From Wakanda with Love

0
544

Over a year ago, word hit social media that the Marvel Cinematic Universe was releasing Black Panther, a movie based on the comic book series of the same name. Immediately, the Internet took notice and the countdown began. We are going to be given the story of a Black superhero, a unique occurrence indeed. I’ve been around for a while, and the only Black superhero movies that I can remember are Meteor Man, Blankman, and Shazam. I would have added Blade to my list, but then you might’ve thought that I take my list seriously, which I don’t. You shouldn’t either, and that’s because other than Blade, which is a movie about a superhero vampire that happens to be Black, every other Black superhero movie has been a farce, a bunch of comedies that weren’t even good comedies. Actually, Black Dynamite was a good comedy, but he was much more LA pimp than Marvel superhero.

Black Panther is different. The title character is a real superhero straight from the same comic book era that all of our great superheroes come from. He has the distinctive costume and the underlying motif (the Black Panther suit). He has the base of operations (a fictitious African nation called Wakanda), and even has the death of a parent (his father, T’Challa, was killed in the last Captain America movie). He has every characteristic necessary to be classified as a real Marvel superhero. The production of this film meant that viewers would get the opportunity to witness a virtually all-Black cast complete with the African aesthetic that the storyline offers. T’Challa is the new King of Wakanda after the death of his father. Being the king also means that he is the protector of the country, the Black Panther, as part of the Wakandan tradition.The movie comes out next week, but is already breaking records. The movie broke Fandango’s presale ticket record within the first 24 hours. The movie has already grossed close to $150 million, which places it atop every other superhero movie to have ever come out with regards to presales. A movie about a Black king and superhero, opening in February during Black History Month, written and directed by acclaimed filmmaker Ryan Coogler, makes this much more than just a movie. This is a cultural event, a cinematic milestone to be celebrated.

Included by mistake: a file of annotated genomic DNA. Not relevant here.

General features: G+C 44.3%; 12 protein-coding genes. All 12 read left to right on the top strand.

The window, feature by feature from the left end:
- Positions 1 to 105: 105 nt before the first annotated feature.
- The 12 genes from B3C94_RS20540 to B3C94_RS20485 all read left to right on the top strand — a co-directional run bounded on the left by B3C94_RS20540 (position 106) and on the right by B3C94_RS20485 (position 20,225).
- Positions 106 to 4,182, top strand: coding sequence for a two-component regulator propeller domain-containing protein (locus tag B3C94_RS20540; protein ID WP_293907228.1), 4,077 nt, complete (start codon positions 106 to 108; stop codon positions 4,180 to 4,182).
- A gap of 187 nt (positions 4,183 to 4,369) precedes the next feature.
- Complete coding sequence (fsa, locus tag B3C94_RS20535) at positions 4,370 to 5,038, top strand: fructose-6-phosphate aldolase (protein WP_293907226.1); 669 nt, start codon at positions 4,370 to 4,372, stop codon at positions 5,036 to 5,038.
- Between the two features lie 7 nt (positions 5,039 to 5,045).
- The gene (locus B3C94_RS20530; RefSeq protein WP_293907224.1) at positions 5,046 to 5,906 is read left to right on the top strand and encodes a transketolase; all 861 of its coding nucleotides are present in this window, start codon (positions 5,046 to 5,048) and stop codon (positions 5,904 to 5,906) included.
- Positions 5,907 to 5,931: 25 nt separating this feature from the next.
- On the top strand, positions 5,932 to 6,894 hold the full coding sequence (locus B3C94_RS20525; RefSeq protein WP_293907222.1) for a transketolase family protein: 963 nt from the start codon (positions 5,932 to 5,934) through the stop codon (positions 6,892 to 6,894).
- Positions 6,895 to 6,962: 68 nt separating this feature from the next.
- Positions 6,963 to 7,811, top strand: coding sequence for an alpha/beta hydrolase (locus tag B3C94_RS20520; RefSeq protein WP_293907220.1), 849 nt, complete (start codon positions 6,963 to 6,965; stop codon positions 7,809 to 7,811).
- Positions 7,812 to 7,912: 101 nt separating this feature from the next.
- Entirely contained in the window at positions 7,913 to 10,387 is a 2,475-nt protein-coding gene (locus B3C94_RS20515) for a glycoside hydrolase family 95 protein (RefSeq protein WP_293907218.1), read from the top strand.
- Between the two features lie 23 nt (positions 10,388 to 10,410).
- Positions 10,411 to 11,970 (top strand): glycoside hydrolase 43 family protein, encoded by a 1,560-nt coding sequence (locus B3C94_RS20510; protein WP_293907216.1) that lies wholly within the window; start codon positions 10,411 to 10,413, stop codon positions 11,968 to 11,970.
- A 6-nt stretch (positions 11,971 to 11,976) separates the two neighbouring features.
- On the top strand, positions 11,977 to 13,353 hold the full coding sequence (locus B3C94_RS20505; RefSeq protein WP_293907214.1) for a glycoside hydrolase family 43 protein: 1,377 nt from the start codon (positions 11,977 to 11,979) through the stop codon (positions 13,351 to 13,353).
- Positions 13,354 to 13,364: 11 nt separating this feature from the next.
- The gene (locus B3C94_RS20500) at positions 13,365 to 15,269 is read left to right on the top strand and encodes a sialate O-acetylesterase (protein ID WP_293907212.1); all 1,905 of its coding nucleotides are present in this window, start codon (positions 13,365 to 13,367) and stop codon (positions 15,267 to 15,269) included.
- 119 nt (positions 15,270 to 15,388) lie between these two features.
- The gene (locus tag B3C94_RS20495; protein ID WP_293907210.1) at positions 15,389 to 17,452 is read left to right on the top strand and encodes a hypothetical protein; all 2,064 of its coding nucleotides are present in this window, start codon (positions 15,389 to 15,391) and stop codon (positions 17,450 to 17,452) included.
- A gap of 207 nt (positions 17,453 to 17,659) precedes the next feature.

There will be many think pieces written about this movie, obtuse discussions about whether or not it is actually a Black film, articles that call for the boycott of the movie, calling it a racist movie because there is no white panther. People will question every aspect of the film over the coming months for one simple reason. The reaction from the Black community to being able to get the chance to see Black people on screen in roles of superiority has been so powerful that it has unnerved the entire industry with regards to what Blacks want to see. Ironically, this energy surrounding the movie harkens back to the days when movies like “Cleopatra Jones”, “Coffy” and “Shaft” energized an entire section of young Blacks to flock to the movies in the 70’s, excited to see examples of themselves that they could relate to. T’Challa is the culmination of everything that Pam Grier and Richard Roundtree represented with their characters, realized, confirmed and taken to the next level. We aren’t only able to fight the man in our streets, we can fight the man globally, universally at every level necessary. It is a subtle realization of the “Hope and Change” the Obama Presidency proved for us. Actually, Obama is T’Challa’s predecessor, a Black man powerful enough to accept the challenge of battling evil at the highest level. So, next week many will don their most elaborate African fabrics and they will go to the movies to watch “Black Panther”. It is going to be some sight, I’m sure. And the occasion should be celebrated, because this is an opportunity for us to define ourselves by supporting images that hold us in the highest esteem, and not those that confine us to stereotypical proportions. There are many in our nation that have never been accessed to multicultural diversity. They’ve never had Black friends, never been in a Black household. All they know of us is what they gather from television and the movies. “Black Panther” will change what they previously thought of the Black experience. Long live Wakanda!